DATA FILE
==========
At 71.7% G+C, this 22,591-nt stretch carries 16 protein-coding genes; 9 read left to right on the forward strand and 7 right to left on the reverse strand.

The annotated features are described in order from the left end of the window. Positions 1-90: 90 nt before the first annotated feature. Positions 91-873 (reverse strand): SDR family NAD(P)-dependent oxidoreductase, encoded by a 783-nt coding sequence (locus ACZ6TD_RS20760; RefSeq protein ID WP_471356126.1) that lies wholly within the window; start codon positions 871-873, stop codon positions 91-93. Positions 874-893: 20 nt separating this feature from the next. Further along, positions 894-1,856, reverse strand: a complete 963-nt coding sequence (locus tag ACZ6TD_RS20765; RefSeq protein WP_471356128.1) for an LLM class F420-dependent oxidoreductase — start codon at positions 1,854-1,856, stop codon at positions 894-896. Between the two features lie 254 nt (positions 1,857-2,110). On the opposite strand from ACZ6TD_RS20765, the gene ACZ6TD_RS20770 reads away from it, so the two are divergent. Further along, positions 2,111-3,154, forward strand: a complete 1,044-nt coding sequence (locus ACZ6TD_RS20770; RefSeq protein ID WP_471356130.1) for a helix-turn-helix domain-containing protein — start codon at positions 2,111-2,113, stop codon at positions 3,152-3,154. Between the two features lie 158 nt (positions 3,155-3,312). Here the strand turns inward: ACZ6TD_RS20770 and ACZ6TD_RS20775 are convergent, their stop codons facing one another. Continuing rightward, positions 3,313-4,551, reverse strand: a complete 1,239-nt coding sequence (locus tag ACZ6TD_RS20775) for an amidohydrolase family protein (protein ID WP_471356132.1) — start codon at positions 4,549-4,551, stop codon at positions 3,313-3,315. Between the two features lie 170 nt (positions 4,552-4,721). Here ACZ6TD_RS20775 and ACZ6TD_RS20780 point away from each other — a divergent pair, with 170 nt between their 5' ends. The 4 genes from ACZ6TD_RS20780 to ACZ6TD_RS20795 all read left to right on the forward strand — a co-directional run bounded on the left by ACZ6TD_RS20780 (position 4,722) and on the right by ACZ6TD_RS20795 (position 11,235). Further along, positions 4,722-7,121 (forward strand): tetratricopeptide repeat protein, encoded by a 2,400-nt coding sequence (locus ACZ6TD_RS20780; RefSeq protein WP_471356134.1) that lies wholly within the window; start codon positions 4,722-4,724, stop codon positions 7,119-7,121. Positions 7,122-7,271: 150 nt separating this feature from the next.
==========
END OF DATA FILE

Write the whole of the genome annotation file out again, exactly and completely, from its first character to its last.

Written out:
At 71.7% G+C, this 22,591-nt stretch carries 16 protein-coding genes; 9 read left to right on the forward strand and 7 right to left on the reverse strand.

The annotated features are described in order from the left end of the window. Positions 1-90: 90 nt before the first annotated feature. Positions 91-873 (reverse strand): SDR family NAD(P)-dependent oxidoreductase, encoded by a 783-nt coding sequence (locus ACZ6TD_RS20760; RefSeq protein ID WP_471356126.1) that lies wholly within the window; start codon positions 871-873, stop codon positions 91-93. Positions 874-893: 20 nt separating this feature from the next. Further along, positions 894-1,856, reverse strand: a complete 963-nt coding sequence (locus tag ACZ6TD_RS20765; RefSeq protein WP_471356128.1) for an LLM class F420-dependent oxidoreductase — start codon at positions 1,854-1,856, stop codon at positions 894-896. Between the two features lie 254 nt (positions 1,857-2,110). On the opposite strand from ACZ6TD_RS20765, the gene ACZ6TD_RS20770 reads away from it, so the two are divergent. Further along, positions 2,111-3,154, forward strand: a complete 1,044-nt coding sequence (locus ACZ6TD_RS20770; RefSeq protein ID WP_471356130.1) for a helix-turn-helix domain-containing protein — start codon at positions 2,111-2,113, stop codon at positions 3,152-3,154. Between the two features lie 158 nt (positions 3,155-3,312). Here the strand turns inward: ACZ6TD_RS20770 and ACZ6TD_RS20775 are convergent, their stop codons facing one another. Continuing rightward, positions 3,313-4,551, reverse strand: a complete 1,239-nt coding sequence (locus tag ACZ6TD_RS20775) for an amidohydrolase family protein (protein ID WP_471356132.1) — start codon at positions 4,549-4,551, stop codon at positions 3,313-3,315. Between the two features lie 170 nt (positions 4,552-4,721). Here ACZ6TD_RS20775 and ACZ6TD_RS20780 point away from each other — a divergent pair, with 170 nt between their 5' ends. The 4 genes from ACZ6TD_RS20780 to ACZ6TD_RS20795 all read left to right on the forward strand — a co-directional run bounded on the left by ACZ6TD_RS20780 (position 4,722) and on the right by ACZ6TD_RS20795 (position 11,235). Further along, positions 4,722-7,121 (forward strand): tetratricopeptide repeat protein, encoded by a 2,400-nt coding sequence (locus ACZ6TD_RS20780; RefSeq protein WP_471356134.1) that lies wholly within the window; start codon positions 4,722-4,724, stop codon positions 7,119-7,121. Positions 7,122-7,271: 150 nt separating this feature from the next.